Bank run Definition
A Bank run is a panic response which occurs when a large number of people in a short time take their savings out of a bank, which they fear is financially unsound and about to collapse. This is much more likely to occur if the bank exists within a gold standard (or other specie-backed) system, where bank notes are redeemable for gold.
A bank run begins when the public begins to suspect that a bank may become insolvent. As a result, individuals begin to withdraw their savings. This action can destabilise the bank to the point where it may in fact become insolvent: no bank has enough reserves on hand to cope with everyone taking their savings out at once. It is this gap which banks exploit to earn interest. The increasing number of people removing their savings can destroy the ability of the bank to do business, thus forcing it into insolvency. It is therefore people trying to protect their savings that precipitates the ultimate collapse of the bank.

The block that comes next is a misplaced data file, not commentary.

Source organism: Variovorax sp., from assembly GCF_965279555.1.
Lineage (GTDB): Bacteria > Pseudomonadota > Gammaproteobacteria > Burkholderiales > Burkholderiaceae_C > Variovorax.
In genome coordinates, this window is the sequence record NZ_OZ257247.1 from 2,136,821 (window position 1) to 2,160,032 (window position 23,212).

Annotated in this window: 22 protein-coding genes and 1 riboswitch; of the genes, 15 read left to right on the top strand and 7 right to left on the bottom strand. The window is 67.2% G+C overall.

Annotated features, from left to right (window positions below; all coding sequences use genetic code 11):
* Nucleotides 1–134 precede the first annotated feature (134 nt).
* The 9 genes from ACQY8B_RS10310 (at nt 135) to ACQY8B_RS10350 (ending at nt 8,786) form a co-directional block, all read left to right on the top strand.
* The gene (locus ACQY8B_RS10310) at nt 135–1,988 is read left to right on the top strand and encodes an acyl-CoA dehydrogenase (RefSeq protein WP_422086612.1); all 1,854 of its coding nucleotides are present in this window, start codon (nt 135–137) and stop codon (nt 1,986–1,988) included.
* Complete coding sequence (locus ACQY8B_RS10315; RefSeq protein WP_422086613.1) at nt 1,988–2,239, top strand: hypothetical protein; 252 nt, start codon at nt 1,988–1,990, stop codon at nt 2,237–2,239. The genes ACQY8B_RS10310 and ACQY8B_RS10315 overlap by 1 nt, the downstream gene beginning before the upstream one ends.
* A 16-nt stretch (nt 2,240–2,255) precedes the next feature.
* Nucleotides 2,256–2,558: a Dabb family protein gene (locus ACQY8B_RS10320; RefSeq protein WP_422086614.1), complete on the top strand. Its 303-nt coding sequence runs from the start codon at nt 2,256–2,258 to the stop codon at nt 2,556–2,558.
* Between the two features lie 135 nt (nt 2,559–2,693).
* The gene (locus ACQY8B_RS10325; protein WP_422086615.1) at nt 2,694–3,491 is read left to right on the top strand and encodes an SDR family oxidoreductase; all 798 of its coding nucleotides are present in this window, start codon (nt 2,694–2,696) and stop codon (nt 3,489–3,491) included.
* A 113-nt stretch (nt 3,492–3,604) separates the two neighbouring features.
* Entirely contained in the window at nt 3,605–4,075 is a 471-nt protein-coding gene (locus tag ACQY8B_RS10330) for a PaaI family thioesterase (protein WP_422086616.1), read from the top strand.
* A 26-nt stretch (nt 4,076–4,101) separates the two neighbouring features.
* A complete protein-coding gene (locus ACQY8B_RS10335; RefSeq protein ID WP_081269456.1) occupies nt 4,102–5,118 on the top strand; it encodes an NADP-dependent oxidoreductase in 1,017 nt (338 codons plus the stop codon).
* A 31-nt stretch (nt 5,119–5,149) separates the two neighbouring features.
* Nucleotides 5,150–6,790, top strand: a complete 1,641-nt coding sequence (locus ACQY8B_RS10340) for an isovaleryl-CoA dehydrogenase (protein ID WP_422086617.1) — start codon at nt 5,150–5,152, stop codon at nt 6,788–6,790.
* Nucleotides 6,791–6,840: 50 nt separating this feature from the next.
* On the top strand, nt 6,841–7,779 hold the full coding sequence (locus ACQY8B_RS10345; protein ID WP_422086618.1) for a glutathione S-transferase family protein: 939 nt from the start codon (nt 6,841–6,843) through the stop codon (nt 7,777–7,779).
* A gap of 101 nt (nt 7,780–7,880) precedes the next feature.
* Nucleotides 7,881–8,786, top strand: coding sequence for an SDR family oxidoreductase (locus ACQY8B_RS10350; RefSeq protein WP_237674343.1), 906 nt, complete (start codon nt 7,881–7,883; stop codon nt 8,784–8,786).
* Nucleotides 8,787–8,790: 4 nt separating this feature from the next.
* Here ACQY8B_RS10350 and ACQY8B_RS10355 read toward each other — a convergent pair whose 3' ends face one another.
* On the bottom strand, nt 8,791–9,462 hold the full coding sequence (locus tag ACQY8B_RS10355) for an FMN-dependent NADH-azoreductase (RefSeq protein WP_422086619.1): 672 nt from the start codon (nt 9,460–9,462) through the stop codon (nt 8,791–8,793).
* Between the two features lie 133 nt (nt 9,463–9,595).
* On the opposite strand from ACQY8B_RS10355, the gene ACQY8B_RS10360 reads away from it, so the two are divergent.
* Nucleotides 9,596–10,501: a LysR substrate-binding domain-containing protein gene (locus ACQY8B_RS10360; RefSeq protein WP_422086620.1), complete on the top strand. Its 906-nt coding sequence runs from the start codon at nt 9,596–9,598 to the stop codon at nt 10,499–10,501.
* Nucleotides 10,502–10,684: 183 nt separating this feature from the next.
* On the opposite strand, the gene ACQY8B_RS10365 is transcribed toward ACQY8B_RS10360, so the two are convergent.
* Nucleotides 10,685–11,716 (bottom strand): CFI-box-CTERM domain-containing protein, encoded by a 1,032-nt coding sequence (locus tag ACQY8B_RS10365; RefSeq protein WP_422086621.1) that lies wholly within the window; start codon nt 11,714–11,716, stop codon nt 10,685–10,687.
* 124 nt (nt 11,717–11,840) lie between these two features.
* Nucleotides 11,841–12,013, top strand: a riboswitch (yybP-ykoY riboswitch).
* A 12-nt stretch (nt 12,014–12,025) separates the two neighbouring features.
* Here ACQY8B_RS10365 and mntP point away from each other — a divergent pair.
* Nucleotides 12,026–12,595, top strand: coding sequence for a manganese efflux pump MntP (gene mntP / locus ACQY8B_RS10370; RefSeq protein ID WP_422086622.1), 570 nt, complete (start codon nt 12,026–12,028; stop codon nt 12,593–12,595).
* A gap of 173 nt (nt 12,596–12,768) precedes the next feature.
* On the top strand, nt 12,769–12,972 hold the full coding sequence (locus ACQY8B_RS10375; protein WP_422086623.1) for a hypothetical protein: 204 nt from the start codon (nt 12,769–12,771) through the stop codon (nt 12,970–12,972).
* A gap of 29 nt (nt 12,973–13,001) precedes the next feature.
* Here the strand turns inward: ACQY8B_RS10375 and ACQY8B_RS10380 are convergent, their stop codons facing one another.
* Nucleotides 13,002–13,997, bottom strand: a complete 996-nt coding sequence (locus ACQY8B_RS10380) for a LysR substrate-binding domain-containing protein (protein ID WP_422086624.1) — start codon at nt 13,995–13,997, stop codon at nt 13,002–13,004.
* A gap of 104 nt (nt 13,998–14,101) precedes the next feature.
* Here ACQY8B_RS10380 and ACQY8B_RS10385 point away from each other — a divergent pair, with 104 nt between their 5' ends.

A bank run has much in common with the reflexive processes described by George Soros, amongst others. Another example of a reflexive process is economic bubble.